When their teacher goes missing during an outing, eleven girls grapple with the aftermath in this haunting, exquisitely told psychological mystery.
The Vietnam War rages overseas, but back at home, in a year that begins with the hanging of one man and ends with the drowning of another, eleven schoolgirls embrace their own chilling history when their teacher abruptly goes missing on a field trip. Who was the mysterious poet they had met in the Garden? What actually happened in the seaside cave that day? And most important - who can they tell about it? In beautifully shimmering prose, Ursula Dubosarsky reveals how a single shared experience can alter the course of young lives forever. Part gripping thriller, part ethereal tale of innocence lost, The Golden Day is a poignant study of fear and friendship, and of what it takes to come of age with courage.
The Golden Day is deeply magical but also painfully real. With haunting, sparse language and a timeless style, Dubosarsky expertly explores a pivotal moment in these girls' lives. She does this by inhabiting all girls' points of views at once. I can't adequately explain the breathtaking tension, urgency and emotional resonance this technique creates. It is unique, highly inventive and it deeply works. (Reviewed by Tamara Smith).
Read this slender mystery for the meticulous prose and characterization, not for the plot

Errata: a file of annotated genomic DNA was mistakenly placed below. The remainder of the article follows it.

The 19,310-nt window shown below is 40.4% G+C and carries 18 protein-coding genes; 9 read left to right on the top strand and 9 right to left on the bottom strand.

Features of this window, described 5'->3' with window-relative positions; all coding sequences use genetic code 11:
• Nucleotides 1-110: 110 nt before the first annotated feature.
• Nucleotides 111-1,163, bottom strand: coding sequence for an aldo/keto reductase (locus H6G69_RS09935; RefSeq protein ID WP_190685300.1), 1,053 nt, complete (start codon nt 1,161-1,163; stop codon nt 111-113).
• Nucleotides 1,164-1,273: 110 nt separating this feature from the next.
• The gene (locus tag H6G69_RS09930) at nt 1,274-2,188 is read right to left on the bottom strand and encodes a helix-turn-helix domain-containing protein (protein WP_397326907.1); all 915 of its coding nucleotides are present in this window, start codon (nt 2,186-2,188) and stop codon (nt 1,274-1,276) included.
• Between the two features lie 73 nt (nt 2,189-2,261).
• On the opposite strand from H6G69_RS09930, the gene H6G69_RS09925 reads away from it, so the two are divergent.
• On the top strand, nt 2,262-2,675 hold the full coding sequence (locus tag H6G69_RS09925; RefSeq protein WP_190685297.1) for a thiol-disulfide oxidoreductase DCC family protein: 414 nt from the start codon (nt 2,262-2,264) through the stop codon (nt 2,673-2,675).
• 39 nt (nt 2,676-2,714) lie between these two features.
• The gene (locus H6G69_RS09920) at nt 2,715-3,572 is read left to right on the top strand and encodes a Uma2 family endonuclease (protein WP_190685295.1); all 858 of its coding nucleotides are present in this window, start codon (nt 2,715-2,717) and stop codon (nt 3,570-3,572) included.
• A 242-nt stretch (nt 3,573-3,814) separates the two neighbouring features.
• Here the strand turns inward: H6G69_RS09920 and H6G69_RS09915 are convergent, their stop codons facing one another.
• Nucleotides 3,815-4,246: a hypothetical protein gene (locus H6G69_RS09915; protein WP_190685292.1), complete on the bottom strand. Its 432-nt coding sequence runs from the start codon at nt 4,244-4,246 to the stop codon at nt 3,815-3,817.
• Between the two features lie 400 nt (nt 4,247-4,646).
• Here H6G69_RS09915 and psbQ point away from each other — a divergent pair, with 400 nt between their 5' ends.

Starred Review. Laced with humor amid a steady feeling of dread, the atmospheric narrative chillingly evokes lurking forces capable of tarnishing even the most golden and innocent of days. Ages 12–up.
Starred Review. [T]his is a masterful look at children's numb surprise to the most unsavory of adult developments.
In her author's note in The Golden Day, Ursula Dubosarsky writes that Charles Blackman, an acclaimed Australian modernist painter, was a particularly keen influence on the novel: "[My] greatest debt is to Charles Blackman's many astonishing, lush depictions of schoolgirls enchanting, disturbing, and endlessly evocative."
One of Blackwell's paintings, Floating Schoolgirl, was especially intriguing to Dubosarsky; it was during a visit to the National Gallery of Australia in Canberra where she first saw the painting, and it became the very first seed for The Golden Day. The painting is haunting and beautiful; it depicts a schoolgirl in a hat and uniform floating above a city, in what looks like the middle of the night.
Blackman's paintings are characterized by dream-like qualities; he most often depicts one lone figure, often a woman or a girl with distorted features, and his surreal figures are often floating or falling. They evoke dreams, memories, and a sense of longing and loneliness.
A sly, sharp-edged narrative about a small western Pennsylvania town and a dead-funny depiction of growing up in a slightly off-kilter place where the past is present, the present is confusing, and the future is completely up in the air.
A Man Called Intrepid author dies aged 89(Dec 03 2013) William Stevenson, a journalist and author who drew on his close ties with intelligence sources to write two best-selling books in the 1970s, A Man Called...